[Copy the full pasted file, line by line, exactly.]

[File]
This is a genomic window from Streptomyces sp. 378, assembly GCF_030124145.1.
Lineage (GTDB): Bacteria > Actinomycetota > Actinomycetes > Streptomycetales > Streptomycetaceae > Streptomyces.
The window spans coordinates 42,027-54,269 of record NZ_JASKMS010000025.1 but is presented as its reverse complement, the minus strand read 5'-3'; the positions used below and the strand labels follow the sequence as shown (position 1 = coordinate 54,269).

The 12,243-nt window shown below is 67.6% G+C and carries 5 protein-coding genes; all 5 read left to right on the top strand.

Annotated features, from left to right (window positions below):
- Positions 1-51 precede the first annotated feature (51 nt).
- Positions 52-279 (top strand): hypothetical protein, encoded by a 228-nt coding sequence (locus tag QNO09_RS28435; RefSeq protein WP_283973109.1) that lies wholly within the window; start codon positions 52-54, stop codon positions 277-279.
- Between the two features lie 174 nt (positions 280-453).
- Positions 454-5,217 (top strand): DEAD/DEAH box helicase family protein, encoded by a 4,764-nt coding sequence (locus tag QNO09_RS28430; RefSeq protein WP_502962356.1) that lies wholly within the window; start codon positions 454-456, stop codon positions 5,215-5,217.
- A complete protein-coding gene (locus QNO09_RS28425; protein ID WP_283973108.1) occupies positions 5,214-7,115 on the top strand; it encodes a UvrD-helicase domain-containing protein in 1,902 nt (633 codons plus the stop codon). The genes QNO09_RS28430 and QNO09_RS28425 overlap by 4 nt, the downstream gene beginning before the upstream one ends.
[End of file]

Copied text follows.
This is a genomic window from Streptomyces sp. 378, assembly GCF_030124145.1.
Lineage (GTDB): Bacteria > Actinomycetota > Actinomycetes > Streptomycetales > Streptomycetaceae > Streptomyces.
The window spans coordinates 42,027-54,269 of record NZ_JASKMS010000025.1 but is presented as its reverse complement, the minus strand read 5'-3'; the positions used below and the strand labels follow the sequence as shown (position 1 = coordinate 54,269).

The 12,243-nt window shown below is 67.6% G+C and carries 5 protein-coding genes; all 5 read left to right on the top strand.

Annotated features, from left to right (window positions below):
- Positions 1-51 precede the first annotated feature (51 nt).
- Positions 52-279 (top strand): hypothetical protein, encoded by a 228-nt coding sequence (locus tag QNO09_RS28435; RefSeq protein WP_283973109.1) that lies wholly within the window; start codon positions 52-54, stop codon positions 277-279.
- Between the two features lie 174 nt (positions 280-453).
- Positions 454-5,217 (top strand): DEAD/DEAH box helicase family protein, encoded by a 4,764-nt coding sequence (locus tag QNO09_RS28430; RefSeq protein WP_502962356.1) that lies wholly within the window; start codon positions 454-456, stop codon positions 5,215-5,217.
- A complete protein-coding gene (locus QNO09_RS28425; protein ID WP_283973108.1) occupies positions 5,214-7,115 on the top strand; it encodes a UvrD-helicase domain-containing protein in 1,902 nt (633 codons plus the stop codon). The genes QNO09_RS28430 and QNO09_RS28425 overlap by 4 nt, the downstream gene beginning before the upstream one ends.